Encasing the American Dream: The Story of Plastic and Steel
Architectural History and Criticism
Historic Preservation and Conservation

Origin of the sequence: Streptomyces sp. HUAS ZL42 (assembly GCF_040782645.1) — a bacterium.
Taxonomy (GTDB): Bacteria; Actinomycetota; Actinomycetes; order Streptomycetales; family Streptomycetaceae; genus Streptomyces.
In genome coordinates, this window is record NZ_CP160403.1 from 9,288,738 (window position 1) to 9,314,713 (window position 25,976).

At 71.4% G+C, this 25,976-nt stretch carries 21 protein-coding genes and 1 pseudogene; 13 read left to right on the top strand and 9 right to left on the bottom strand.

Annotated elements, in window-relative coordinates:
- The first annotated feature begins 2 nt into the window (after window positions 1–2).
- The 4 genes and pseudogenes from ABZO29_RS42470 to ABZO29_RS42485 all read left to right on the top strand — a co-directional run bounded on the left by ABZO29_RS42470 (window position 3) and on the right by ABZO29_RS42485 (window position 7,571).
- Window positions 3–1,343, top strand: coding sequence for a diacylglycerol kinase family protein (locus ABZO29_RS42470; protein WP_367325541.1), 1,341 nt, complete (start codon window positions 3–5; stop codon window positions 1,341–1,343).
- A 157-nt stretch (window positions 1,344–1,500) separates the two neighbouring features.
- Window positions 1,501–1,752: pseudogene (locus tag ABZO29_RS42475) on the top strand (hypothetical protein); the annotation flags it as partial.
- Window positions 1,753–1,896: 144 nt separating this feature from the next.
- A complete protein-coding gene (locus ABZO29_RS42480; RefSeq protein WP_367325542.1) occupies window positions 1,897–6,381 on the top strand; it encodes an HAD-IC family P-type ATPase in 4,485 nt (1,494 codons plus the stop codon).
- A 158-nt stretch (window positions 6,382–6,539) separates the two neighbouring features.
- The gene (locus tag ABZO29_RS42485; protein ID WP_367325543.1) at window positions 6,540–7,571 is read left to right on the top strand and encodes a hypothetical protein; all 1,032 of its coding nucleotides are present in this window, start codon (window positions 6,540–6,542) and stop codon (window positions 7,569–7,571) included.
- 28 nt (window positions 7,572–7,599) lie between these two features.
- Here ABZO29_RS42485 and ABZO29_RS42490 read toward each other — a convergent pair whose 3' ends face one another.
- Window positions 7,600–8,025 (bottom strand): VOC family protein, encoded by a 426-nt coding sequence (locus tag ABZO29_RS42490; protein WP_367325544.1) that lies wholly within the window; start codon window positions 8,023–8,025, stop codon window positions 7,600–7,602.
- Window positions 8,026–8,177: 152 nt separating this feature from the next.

This thesis considers a preservation understanding and treatment for mid twentieth-century building materials that were designed and promoted to appear “brand new” in perpetuity. Based on their significance as pervasive mid-twentieth-century building materials, as well as their broader social, cultural, and technological roles, this study focuses on porcelain enameled steel and high-pressure plastic laminate. In order to comprehend the role and cultural importance of these materials, this study investigates how innovations in the manufacture of enameled steel and plastic laminate, as well as the corporations that developed these products, helped to create an ideal American kitchen, a symbol of postwar prosperity, patriotism, and progress. In addition to explaining the history of how these materials were produced, marketed, and used, this thesis provides a practical guide for preservation professionals, curators, and historic home owners, detailing the options involved in preserving, restoring, and conserving plastic laminate and enameled steel.